Sources tell CBS News that President-elect Barack Obama has selected two more people for his intelligence team - Leon Panetta to be CIA director and Retired Admiral Dennis Blair to be director of national intelligence.
With no experience in the intelligence world, Panetta, a former chief of staff to President Clinton, is a surprise choice to lead the agency. At 70 years old, he would also be the oldest person to begin a tenure as director.
Panetta was a longtime congressman from California, serving from 1977 to 1993. From 1989 to 1993, he served as chairman of the House Budget Committee. He left Congress to become Director of the Office of Management and Budget for the incoming Clinton administration.
In July 1994, he became White House chief of staff and served in that capacity until the end of Mr. Clinton's first term.
Senator Dianne Feinstein, who will chair the Senate Select Committee on Intelligence in the 111th Congress, indicated that she was not pleased with the choice of Panetta.
"I was not informed about the selection of Leon Panetta to be the CIA Director," Feinstein said. "I know nothing about this, other than what I've read."
"My position has consistently been that I believe the Agency is best-served by having an intelligence professional in charge at this time," she added.
Sen. Feinstein told CBS News chief Washington correspondent Bob Schieffer that she was blindsided by the announcement.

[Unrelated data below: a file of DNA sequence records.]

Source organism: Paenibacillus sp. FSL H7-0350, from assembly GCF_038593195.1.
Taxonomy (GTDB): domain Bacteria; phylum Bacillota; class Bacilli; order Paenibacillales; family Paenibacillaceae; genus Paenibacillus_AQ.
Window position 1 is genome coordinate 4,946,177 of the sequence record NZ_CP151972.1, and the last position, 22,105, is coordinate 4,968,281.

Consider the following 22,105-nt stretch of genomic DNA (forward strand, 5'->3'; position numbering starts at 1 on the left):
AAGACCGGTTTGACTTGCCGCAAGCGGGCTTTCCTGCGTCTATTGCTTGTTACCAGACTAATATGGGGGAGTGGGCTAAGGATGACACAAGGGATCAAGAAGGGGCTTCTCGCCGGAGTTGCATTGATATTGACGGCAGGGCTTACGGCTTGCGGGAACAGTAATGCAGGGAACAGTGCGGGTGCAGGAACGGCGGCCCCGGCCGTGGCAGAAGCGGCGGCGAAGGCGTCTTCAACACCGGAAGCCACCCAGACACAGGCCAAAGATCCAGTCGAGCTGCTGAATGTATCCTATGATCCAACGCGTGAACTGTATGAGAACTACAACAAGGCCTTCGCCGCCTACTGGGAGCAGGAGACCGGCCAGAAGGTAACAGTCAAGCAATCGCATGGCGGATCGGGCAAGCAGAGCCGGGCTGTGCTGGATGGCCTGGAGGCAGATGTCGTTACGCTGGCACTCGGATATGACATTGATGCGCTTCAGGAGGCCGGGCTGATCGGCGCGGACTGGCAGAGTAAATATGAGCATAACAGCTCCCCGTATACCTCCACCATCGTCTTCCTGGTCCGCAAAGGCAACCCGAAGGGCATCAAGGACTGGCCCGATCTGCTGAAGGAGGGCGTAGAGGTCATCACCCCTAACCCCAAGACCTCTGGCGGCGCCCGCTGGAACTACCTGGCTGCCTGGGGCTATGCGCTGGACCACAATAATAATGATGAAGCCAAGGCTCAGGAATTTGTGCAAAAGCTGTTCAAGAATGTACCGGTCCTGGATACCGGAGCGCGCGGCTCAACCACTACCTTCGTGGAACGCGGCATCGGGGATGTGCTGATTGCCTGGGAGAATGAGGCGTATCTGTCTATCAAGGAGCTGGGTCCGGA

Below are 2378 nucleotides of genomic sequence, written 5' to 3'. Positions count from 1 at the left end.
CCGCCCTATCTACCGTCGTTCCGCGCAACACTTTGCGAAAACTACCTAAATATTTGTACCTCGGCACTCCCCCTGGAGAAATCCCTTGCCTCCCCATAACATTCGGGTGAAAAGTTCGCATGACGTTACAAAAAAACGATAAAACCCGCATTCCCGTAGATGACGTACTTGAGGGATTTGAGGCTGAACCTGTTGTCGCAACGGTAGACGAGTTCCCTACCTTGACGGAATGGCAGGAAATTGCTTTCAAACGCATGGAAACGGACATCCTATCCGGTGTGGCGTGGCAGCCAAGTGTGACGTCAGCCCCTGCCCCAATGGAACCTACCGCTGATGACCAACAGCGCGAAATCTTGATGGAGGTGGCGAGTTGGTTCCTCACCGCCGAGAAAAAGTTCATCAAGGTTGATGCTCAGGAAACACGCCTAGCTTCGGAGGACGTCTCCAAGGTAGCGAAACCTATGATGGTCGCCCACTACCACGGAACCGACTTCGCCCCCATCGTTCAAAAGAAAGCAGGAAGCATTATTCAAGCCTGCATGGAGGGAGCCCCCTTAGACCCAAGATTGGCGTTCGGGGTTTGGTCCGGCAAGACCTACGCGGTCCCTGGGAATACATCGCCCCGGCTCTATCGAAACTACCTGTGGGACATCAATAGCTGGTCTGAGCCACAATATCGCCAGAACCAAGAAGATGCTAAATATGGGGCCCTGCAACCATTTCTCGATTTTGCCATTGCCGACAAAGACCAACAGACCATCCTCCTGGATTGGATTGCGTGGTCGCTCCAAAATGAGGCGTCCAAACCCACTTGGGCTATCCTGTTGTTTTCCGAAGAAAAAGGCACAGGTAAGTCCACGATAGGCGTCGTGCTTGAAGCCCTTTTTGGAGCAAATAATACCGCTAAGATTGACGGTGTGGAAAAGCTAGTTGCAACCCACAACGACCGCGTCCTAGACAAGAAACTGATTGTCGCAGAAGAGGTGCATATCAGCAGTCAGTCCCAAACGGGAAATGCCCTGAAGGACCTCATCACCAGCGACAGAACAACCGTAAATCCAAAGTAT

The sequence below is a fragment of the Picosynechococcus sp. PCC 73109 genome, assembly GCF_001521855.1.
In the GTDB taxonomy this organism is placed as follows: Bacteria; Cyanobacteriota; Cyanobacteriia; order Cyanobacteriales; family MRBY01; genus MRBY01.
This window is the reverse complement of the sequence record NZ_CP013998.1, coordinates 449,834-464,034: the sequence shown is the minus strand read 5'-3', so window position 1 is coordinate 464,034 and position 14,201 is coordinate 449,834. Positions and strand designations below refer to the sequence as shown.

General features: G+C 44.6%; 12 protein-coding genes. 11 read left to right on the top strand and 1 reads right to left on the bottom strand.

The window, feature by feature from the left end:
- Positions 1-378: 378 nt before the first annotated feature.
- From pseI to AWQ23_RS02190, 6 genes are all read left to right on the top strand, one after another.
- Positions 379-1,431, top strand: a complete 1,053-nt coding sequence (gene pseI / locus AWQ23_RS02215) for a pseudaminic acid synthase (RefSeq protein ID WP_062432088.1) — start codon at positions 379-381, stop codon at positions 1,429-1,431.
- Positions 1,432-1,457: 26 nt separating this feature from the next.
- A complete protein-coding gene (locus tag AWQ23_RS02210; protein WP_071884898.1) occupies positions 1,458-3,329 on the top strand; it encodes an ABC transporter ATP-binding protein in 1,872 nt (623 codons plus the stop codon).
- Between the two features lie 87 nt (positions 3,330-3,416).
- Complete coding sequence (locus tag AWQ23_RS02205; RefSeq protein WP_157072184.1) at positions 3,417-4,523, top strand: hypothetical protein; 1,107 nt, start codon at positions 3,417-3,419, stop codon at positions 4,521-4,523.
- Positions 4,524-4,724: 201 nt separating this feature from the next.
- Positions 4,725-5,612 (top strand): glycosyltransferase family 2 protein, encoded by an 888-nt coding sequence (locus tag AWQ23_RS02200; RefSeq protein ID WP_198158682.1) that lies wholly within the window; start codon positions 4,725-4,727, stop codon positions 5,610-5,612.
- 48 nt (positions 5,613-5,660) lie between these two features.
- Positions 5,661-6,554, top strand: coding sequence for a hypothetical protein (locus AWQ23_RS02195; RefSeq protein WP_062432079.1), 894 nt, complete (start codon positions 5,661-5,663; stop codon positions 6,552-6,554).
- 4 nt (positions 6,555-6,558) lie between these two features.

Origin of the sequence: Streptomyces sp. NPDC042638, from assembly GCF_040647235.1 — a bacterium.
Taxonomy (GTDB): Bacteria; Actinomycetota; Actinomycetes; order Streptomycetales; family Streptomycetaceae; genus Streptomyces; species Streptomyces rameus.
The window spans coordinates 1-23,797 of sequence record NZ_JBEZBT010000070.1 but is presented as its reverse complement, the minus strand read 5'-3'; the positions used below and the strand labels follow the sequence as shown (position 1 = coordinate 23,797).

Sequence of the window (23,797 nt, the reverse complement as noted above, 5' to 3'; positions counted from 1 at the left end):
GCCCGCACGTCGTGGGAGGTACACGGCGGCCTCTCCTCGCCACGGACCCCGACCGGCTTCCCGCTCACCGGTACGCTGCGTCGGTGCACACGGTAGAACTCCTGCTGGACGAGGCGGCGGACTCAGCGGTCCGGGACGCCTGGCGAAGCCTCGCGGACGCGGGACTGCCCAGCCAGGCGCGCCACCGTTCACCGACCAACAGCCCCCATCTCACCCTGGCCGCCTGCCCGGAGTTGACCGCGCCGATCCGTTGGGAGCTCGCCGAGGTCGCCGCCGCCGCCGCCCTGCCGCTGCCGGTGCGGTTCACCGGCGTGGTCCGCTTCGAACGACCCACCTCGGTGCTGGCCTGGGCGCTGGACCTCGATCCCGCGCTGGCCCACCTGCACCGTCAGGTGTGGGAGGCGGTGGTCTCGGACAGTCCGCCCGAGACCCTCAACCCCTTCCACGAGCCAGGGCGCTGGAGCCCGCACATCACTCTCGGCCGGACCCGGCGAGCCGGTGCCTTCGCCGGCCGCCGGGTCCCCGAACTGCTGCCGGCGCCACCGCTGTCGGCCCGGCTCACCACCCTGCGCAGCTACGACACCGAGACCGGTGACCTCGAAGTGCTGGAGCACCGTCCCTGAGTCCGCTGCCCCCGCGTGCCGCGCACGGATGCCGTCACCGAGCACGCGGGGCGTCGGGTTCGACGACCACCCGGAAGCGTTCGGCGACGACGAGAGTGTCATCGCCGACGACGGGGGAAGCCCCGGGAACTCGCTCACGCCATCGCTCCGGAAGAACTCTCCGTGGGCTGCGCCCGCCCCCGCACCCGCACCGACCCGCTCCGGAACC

"She told me she's not saying she won't vote against him, but it will be an uphill battle now to get him confirmed," Schieffer said.
Panetta currently directs with his wife Sylvia the Leon & Sylvia Panetta Institute for Public Policy, based at California State University, Monterey Bay, a university he helped establish on the site of the former U.S. Army base, Fort Ord. According to his biography, "the Institute serves as a nonpartisan, not-for-profit study center for the advancement public policy, seeking in particular to attract thoughtful men and women to lives of public service."
Panetta also served on the Iraq Study Group, a bipartisan panel that released a report at the end of 2006 with dozens of recommendations for the reversing course in the Iraq war. He was First Lieutenant in the Army from 1964 to 1966.
Blair's nomination has been expected. He served in the Navy for 34 years and was chief of the U.S. Pacific Command during the Sept. 11, 2001 terrorist attacks. Blair is also a China expert, and he was an associate director for military support at the CIA.
He is a workaholic, an expert on Asia, and "is considered adept at running sprawling organizations, seemingly a prerequisite for heading an office that is still grappling with the task of fusing 16 spy agencies," according to the New York Times.
CBS News' David Martin reported that Mr. Obama planned to tap Blair back in November. This news makes the choice official.